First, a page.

The incandescent light bulb was the first electrical light. Sir Humphrey Davy was an English chemist who was very experienced with electricity. In 1809, he found that by hooking two charcoal rods up to a high power battery, and arcing electricity between them, one could create light. This experiment was the first "arc lamp". There was no bulb, but it was surrounded by an iron mesh, and the problem Davy faced was that the charcoal tended to get very hot and burn away in a short time. In 1820 another scientist named Warren De la Rue ran electricity through a coil of platinum inside an evacuated tube, and thus created another electrical light source. This one was much brighter and more efficient than Davy's but the high cost of platinum made this design very uneconomical. The reasons why Warren De la Rue chose this expensive design were that platinum can withstand very high temperatures before melting, and the evacuated tube meant that there were only a small number of gas particles present to react with the platinum, which would extend its lifespan. In 1835, a Scottish inventor named James Bowman Lindsay created a prototype of an incandescent bulb and demonstrated it to various institutions. Unfortunately he did not feel the need to further his research or publish his works so not much is known about this particular light bulb. In 1841 Frederick de Moleyns was given the first patent for an incandescent light bulb. His design used a charcoal powder connecting two platinum wires inside a vacuum bulb. In 1845, an American man named John Starr acquired a patent for his incandescent light bulb, which also used carbon filaments. He died a short while after the patent came through though and not so not much about his invention is known. In 1850 a British physicist and chemist named Joseph Swan started working on a new design for incandescent light bulbs. This design used carbonized paper filaments instead of charcoal, as well as being contained in a partial vacuum. Swan was hindered by lack of a good vacuum and an inadequate power source and so in 1860 when he demonstrated his device, it was very inefficient and had a woefully short lifetime. In 1875, a man named Herman Sprengel came up with a solution to the vacuum problem. He created a "mercury vacuum pump" which worked by trapping bubbles of air in between drops of mercury in order to pump the air out of a container and create a vacuum. This invention made the creation of a practical and efficient light bulb possible. Joseph Swan returned with a new carbonized thread as a filament for his light bulb, and continued his research into artificial lighting in 1775 after the creation of the mercury vacuum pump. This new vacuum pump allowed him to create a much better vacuum inside the bulb which greatly decreased the amount of oxygen inside the bulb. Less oxygen meant a much lower likelihood that the filament would burst into flames when it grew hot. Swan's new light bulb was able to produce a much brighter glow at a much hotter temperature than before, created a more practical light source. His light bulb lasted for about 13.5 hours, as he successfully demonstrated it various times in 1878 and 1879, and then turned his studies towards a better filament. He created a new filament out of treated cotton and obtained a patent for it in 1880. Swan then started selling his light bulb to the general public and soon he had whole buildings being lit solely by his invention.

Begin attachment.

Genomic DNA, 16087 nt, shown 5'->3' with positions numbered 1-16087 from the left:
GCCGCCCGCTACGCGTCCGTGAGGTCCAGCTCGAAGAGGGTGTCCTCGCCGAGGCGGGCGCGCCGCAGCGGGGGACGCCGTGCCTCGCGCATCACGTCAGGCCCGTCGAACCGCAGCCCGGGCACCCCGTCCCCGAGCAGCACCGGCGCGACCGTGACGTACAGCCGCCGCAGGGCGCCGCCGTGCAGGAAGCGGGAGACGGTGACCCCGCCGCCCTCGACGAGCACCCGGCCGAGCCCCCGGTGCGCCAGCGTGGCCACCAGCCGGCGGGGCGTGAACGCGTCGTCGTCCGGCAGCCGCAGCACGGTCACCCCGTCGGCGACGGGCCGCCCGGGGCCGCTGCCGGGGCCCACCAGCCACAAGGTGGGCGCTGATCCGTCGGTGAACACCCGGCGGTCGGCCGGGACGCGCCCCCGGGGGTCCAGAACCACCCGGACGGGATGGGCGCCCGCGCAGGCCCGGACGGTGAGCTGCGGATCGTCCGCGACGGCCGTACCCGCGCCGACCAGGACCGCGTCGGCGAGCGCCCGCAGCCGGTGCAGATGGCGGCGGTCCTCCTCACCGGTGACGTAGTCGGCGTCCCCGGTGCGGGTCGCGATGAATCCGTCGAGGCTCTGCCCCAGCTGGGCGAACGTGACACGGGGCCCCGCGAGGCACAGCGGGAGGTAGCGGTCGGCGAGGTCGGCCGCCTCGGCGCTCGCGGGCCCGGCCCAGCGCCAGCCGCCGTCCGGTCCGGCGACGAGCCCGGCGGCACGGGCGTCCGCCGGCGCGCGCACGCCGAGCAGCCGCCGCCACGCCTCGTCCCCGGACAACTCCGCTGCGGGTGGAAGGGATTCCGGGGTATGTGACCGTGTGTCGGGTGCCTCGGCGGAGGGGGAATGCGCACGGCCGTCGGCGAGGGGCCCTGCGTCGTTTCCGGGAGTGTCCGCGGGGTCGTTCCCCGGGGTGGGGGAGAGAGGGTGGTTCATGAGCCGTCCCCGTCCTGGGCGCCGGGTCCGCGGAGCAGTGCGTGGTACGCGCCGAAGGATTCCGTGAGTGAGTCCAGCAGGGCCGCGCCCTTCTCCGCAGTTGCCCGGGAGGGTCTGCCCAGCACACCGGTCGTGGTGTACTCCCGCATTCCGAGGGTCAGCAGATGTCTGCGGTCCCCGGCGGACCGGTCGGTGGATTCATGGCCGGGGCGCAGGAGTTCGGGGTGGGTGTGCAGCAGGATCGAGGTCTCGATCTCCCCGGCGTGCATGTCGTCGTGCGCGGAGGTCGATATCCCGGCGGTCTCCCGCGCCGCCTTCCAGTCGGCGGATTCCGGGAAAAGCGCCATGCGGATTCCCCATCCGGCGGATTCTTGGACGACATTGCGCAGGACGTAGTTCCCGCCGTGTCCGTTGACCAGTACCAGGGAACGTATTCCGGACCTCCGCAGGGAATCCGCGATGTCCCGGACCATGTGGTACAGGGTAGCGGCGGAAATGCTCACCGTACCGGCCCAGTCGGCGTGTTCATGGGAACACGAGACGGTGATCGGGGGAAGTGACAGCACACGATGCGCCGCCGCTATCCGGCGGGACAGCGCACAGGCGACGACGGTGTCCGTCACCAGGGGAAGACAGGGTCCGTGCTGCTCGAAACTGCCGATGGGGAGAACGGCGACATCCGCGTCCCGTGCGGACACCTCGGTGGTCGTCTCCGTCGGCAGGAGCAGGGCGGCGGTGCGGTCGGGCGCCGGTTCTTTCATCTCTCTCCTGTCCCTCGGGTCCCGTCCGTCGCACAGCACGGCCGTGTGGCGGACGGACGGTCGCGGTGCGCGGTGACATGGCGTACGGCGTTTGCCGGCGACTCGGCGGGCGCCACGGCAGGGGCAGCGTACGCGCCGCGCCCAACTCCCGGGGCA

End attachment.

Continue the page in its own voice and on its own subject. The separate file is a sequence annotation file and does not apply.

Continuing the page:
Across the seas, an American scientist named Thomas Edison was working on improving the designs of those before him. Finally, in 1879, after countless experiments, Edison also found that by using carbonized paper filaments you can create a very efficient light bulb. Edison's lasted for a whole 15 hours before burning out. After exhausting about 6,000 different plant sources for an even more efficient filament, Edison discovered that carbonized bamboo could last a whopping 1,200 hours. Edison's work on the light bulb was so similar to Swan's, that in order to avoid a lawsuit, the two of them created a joint company called Ediswan under the conditions that Edison could have the rights to his light bulbs in the United States, and Swan would keep his patent rights in Britain. Eventually Edison took over the whole company and Swan sold his patent rights to another company in 1882. Throughout the next 50 years a few other scientists tried experimenting with new filaments, but no important improvements were made until 1904 a Hungarian scientist named Sandor Just received a patent for his work in creating a filament out of tungsten. This new filament glowed brighter and longer than the carbon ones and so it was quickly adopted by many companies for their products. In 1913, Irving Langmuir found that filling the glass bulb with an inert gas increased the brightness of the light bulb, as well as decreasing the amount of blackening on the inside of the bulb. Many manufacturers used argon for this, but in 1930, another Hungarian scientist by the name of Imre Brody filled his light bulbs with krypton gas, using a process that he created to obtain the gas from the air. This resulted in a very economical bulb. By 1964, the cost of manufacturing and running incandescent light bulbs had gone down exponentially, compared to what the price was when Edison was still researching them.